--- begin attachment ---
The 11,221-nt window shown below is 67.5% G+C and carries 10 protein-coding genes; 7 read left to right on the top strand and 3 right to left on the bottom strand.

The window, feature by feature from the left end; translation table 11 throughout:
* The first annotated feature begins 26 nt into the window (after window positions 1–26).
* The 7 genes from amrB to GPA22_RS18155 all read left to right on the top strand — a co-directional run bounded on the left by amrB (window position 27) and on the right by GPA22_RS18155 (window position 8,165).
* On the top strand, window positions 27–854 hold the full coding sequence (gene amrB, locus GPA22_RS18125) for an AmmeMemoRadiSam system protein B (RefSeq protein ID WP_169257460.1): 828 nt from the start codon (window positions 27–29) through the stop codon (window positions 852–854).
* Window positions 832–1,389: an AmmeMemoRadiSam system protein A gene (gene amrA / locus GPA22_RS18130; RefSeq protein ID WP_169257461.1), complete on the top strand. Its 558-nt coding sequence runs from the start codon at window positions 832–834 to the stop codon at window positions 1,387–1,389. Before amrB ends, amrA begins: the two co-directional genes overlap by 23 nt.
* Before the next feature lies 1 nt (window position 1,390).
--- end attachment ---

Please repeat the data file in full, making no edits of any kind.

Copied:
The 11,221-nt window shown below is 67.5% G+C and carries 10 protein-coding genes; 7 read left to right on the top strand and 3 right to left on the bottom strand.

The window, feature by feature from the left end; translation table 11 throughout:
* The first annotated feature begins 26 nt into the window (after window positions 1–26).
* The 7 genes from amrB to GPA22_RS18155 all read left to right on the top strand — a co-directional run bounded on the left by amrB (window position 27) and on the right by GPA22_RS18155 (window position 8,165).
* On the top strand, window positions 27–854 hold the full coding sequence (gene amrB, locus GPA22_RS18125) for an AmmeMemoRadiSam system protein B (RefSeq protein ID WP_169257460.1): 828 nt from the start codon (window positions 27–29) through the stop codon (window positions 852–854).
* Window positions 832–1,389: an AmmeMemoRadiSam system protein A gene (gene amrA / locus GPA22_RS18130; RefSeq protein ID WP_169257461.1), complete on the top strand. Its 558-nt coding sequence runs from the start codon at window positions 832–834 to the stop codon at window positions 1,387–1,389. Before amrB ends, amrA begins: the two co-directional genes overlap by 23 nt.
* Before the next feature lies 1 nt (window position 1,390).